40hex9:(40HEX-9.008):31/12/1992 << Back To 40hex9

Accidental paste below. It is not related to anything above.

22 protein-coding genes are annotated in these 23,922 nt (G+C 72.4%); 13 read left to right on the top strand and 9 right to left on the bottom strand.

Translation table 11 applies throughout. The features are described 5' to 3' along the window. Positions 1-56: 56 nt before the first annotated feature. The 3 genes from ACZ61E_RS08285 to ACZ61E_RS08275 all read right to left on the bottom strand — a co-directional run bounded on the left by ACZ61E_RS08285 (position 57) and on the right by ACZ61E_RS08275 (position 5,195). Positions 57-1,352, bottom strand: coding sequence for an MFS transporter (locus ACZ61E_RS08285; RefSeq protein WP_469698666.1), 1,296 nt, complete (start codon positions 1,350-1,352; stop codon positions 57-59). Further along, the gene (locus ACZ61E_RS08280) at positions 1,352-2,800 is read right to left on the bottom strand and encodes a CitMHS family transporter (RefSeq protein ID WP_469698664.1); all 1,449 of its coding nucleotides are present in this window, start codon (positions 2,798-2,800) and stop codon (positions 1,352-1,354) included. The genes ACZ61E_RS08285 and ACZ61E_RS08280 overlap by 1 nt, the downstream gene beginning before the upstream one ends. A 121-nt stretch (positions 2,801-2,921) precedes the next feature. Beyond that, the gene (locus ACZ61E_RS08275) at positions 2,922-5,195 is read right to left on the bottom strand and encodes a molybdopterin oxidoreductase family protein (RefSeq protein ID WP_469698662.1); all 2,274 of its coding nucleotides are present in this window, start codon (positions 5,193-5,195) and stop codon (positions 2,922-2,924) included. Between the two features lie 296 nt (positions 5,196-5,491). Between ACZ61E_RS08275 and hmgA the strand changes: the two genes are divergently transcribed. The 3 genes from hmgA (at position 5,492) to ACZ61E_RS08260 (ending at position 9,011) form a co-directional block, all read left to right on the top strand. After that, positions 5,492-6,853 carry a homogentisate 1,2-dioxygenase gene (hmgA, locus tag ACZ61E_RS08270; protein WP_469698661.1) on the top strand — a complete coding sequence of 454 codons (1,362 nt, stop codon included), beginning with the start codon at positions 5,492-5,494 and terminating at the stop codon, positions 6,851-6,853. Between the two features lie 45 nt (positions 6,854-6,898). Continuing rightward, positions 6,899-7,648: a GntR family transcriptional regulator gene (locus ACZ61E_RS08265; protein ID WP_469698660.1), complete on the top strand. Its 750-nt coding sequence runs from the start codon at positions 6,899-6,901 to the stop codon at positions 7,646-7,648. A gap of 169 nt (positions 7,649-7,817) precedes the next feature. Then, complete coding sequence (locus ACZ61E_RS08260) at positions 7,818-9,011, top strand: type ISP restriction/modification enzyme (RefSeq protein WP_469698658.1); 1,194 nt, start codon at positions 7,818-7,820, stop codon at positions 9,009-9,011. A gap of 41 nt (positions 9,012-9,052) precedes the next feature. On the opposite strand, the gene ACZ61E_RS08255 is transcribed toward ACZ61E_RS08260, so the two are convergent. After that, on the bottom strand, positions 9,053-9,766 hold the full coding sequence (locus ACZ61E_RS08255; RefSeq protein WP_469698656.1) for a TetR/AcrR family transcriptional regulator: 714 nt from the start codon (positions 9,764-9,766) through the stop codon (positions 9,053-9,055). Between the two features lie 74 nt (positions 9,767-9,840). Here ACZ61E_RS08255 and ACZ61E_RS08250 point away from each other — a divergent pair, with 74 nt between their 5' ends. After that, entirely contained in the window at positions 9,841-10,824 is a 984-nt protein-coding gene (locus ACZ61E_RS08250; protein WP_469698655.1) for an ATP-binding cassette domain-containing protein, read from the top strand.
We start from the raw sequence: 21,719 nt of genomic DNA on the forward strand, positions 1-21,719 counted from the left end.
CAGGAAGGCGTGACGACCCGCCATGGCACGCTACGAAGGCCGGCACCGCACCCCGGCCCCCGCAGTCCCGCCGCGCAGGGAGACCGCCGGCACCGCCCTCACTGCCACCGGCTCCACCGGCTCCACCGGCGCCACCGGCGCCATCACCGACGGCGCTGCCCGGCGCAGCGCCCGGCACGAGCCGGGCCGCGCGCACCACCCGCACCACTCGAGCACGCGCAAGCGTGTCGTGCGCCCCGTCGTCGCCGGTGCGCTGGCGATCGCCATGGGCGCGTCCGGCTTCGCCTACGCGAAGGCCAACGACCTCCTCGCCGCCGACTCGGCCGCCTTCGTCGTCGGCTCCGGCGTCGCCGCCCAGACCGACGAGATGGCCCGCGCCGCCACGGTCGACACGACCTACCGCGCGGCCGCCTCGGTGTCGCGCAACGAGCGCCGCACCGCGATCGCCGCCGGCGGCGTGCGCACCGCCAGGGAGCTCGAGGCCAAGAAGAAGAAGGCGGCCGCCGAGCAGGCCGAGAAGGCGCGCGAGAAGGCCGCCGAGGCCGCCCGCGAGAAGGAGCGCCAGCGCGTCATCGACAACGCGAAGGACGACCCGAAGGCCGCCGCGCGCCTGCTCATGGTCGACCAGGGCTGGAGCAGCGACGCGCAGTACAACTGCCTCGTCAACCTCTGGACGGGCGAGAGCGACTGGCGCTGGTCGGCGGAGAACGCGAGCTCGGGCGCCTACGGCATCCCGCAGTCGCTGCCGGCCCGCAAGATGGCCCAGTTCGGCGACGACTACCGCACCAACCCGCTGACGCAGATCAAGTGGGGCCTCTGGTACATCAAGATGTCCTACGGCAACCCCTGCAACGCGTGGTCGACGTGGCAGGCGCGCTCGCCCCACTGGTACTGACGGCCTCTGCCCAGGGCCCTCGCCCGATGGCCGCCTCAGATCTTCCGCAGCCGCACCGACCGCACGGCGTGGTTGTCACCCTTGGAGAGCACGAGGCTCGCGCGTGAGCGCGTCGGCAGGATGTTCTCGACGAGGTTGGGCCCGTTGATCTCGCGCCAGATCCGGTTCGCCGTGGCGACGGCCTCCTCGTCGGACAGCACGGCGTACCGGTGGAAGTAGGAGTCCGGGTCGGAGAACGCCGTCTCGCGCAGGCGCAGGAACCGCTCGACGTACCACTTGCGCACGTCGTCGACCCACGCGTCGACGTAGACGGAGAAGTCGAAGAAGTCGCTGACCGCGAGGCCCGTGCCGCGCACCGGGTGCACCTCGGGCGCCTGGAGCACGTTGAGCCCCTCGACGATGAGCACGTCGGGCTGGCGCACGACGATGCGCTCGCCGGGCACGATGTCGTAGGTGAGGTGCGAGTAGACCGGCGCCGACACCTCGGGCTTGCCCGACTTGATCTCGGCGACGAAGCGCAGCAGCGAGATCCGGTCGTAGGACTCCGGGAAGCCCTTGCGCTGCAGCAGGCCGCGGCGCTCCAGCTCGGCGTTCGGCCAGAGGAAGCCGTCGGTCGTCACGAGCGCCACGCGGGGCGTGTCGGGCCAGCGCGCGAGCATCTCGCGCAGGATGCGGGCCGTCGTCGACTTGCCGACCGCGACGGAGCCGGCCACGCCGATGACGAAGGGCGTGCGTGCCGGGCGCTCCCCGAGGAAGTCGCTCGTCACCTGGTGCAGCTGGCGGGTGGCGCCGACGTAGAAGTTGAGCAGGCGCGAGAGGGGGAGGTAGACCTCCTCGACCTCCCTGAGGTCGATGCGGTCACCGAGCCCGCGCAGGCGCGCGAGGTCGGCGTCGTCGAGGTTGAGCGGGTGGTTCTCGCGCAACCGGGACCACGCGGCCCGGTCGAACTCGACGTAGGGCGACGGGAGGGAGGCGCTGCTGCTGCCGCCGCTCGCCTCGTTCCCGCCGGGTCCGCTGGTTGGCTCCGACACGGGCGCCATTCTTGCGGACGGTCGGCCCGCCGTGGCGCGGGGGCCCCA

40Hex Number 9 Volume 2 Issue 5 File 008 ───────────────────────────────────── CODE OPTIMISATION, A BEGINNER'S GUIDE ───────────────────────────────────── Written by Dark Angel ───────────────────────────────────── When writing a virus, size is a primary concern. A bloated virus carrying unnecessary baggage will run slower than its optimised counterpart and eat up more disk space. Never optimise any code before it works fully, since altering code after optimisation often messes up the optimisation and, in turn, messes up the code. After it works, the focus can shift to optimisation. Always keep a backup of the last working copy of the virus, as optimisation often leads to improperly working code. With this in mind, a few techniques of optimisation will be introduced. There are two types of optimisation: structural and local. Structural optimisation occurs when shifting the position of code or rethinking and reordering the functions of the virus shorten its length. A simple example follows: check_install: mov ax,1234h int 21h cmp bx,1234h ret install_virus: call check_install jz exit_install If this is the only instance that the procedure check_install is called, the following optimisation may be made: install_virus: mov ax,1234h int 21h cmp bx,1234h jz exit_install The first fragment wastes a total of 4 bytes - 3 for the call and 1 for the ret. Four bytes may not seem to be worth the effort, but after many such optimisations, the code size may be brought down significantly. The reverse of this optimisation, using procedures in lieu of repetitive code fragments, may work in other instances. Properly designed and well-thought out code will allow for such an optimisation. Another structural optimisation: get attributes open file read/only read file close file exit if already infected clear attributes open file read/write get file time/date write new header move file pointer to end of file concatenate virus restore file time/date close file restore attributes exit Change the above to: get attributes clear attributes open file read/write read file if infected, exit to close file get file time/date move file pointer to end of file concatenate virus move file pointer to beginning write new header restore file time/date close file restore attributes exit By using the second, an open file and a close file are eliminated while adding only one move file pointer request. This can save a healthy number of bytes. Local, or peephole, optimisation is often easier to do than structural optimisation. It consists of changing individual statements or short groups of statements to save bytes. The easiest type of peephole optimisation is a simple replacement of one line with a functional equivalent that takes fewer bytes. The 8086 instruction set abounds with such possibilities. A few examples follow. Perhaps the most widespread optimisation, replace: mov ax,0 ; this instruction is 3 bytes long mov bp,0 ; mov reg, 0 with any reg = nonsegment register takes 3 bytes with xor ax,ax ; this takes but 2 bytes xor bp,bp ; mov reg, 0 always takes 2 bytes or even sub ax,ax ; also takes 2 bytes sub bp,bp One of the easiest optimisations, yet often overlooked by novices, is the merging of lines. As an example, replace: mov bh,5h ; two bytes mov bl,32h ; two bytes ; total: four bytes with mov bx,532h ; three bytes, save one byte A very useful optimisation moving the file handle from ax to bx follows. Replace: mov bx,ax ; 2 bytes with xchg ax,bx ; 1 byte Another easy optimisation which can most easily applied to file pointer moving operations: Replace mov ax,4202h ; save one byte from "mov ah,42h / mov al,2" xor dx,dx ; saves one byte from "mov dx,0" xor cx,cx ; same here int 21h with mov ax,4202h cwd ; equivalent to "xor dx,dx" when ax < 8000h xor cx,cx int 21h Sometimes it may be desirable to use si as the delta offset variable, as an instruction involving [si] takes one less byte to encode than its equivalent using [bp]. This does NOT work with combinations such as [si+1]. Examples: mov ax,[bp] ; 3 bytes mov word ptr cs:[bp],1234h ; 6 bytes add ax,[bp+1] ; 3 bytes - no byte savings will occur mov ax,[si] ; 2 bytes mov word ptr cs:[si],1234h ; 5 bytes add ax,[si+1] ; 3 bytes - this is not smaller A somewhat strange and rather specialised optimisation: inc al ; 2 bytes inc bl ; 2 bytes versus inc ax ; 1 byte inc bx ; 1 byte A structural optimisation can also involve getting rid of redundant code. As a virus related example, consider the infection routine. In few instances is an error-trapping routine after each interrupt call necessary. A single "jc error" is needed, say after the first disk-writing interrupt, and if that succeeds, the rest should also work fine. Another possibility is to use a critical error handler instead of error checking. How about this example of optimised code: mov ax, 4300h ; get file attributes mov dx, offset filename int 21h push dx ; save filename push cx ; and attributes on stack inc ax ; ax = 4301h = set file attributes push ax ; save 4301h on stack xor cx,cx ; clear attributes int 21h ...rest of infection... pop ax ; ax = 4301h pop cx ; cx = original attributes of file pop dx ; dx-> original filename int 21h Optimisation is almost always code-specific. Through a combination of restructuring and line replacement, a good programmer can drastically reduce the size of a virus. By gaining a good feel of the 80x86 instruction set, many more optimisations may be found. Above all, good program design will aid in creating small viruses.